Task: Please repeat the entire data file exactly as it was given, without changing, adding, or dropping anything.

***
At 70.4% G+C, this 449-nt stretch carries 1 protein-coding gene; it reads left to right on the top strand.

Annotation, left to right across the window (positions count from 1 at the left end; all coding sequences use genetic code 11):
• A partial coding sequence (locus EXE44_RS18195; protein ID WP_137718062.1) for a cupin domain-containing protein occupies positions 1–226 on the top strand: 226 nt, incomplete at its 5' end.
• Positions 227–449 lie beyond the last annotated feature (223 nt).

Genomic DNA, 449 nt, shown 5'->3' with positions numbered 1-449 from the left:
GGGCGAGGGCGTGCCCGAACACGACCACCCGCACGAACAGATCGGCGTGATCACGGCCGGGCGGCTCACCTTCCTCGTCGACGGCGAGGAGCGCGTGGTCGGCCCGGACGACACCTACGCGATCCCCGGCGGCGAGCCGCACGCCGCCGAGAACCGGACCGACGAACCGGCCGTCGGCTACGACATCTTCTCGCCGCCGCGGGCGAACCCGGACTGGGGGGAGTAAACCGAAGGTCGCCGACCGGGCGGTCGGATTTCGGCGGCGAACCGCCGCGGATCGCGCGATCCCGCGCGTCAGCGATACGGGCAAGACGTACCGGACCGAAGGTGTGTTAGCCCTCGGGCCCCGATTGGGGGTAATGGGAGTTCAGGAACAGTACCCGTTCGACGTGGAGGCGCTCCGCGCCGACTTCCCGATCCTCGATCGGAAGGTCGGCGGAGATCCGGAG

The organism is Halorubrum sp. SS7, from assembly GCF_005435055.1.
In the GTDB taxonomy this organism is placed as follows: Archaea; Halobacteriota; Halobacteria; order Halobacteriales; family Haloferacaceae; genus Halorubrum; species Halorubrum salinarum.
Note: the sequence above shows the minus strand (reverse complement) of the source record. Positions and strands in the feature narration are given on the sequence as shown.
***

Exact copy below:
At 70.4% G+C, this 449-nt stretch carries 1 protein-coding gene; it reads left to right on the top strand.

Annotation, left to right across the window (positions count from 1 at the left end; all coding sequences use genetic code 11):
• A partial coding sequence (locus EXE44_RS18195; protein ID WP_137718062.1) for a cupin domain-containing protein occupies positions 1–226 on the top strand: 226 nt, incomplete at its 5' end.
• Positions 227–449 lie beyond the last annotated feature (223 nt).

Genomic DNA, 449 nt, shown 5'->3' with positions numbered 1-449 from the left:
GGGCGAGGGCGTGCCCGAACACGACCACCCGCACGAACAGATCGGCGTGATCACGGCCGGGCGGCTCACCTTCCTCGTCGACGGCGAGGAGCGCGTGGTCGGCCCGGACGACACCTACGCGATCCCCGGCGGCGAGCCGCACGCCGCCGAGAACCGGACCGACGAACCGGCCGTCGGCTACGACATCTTCTCGCCGCCGCGGGCGAACCCGGACTGGGGGGAGTAAACCGAAGGTCGCCGACCGGGCGGTCGGATTTCGGCGGCGAACCGCCGCGGATCGCGCGATCCCGCGCGTCAGCGATACGGGCAAGACGTACCGGACCGAAGGTGTGTTAGCCCTCGGGCCCCGATTGGGGGTAATGGGAGTTCAGGAACAGTACCCGTTCGACGTGGAGGCGCTCCGCGCCGACTTCCCGATCCTCGATCGGAAGGTCGGCGGAGATCCGGAG

The organism is Halorubrum sp. SS7, from assembly GCF_005435055.1.
In the GTDB taxonomy this organism is placed as follows: Archaea; Halobacteriota; Halobacteria; order Halobacteriales; family Haloferacaceae; genus Halorubrum; species Halorubrum salinarum.
Note: the sequence above shows the minus strand (reverse complement) of the source record. Positions and strands in the feature narration are given on the sequence as shown.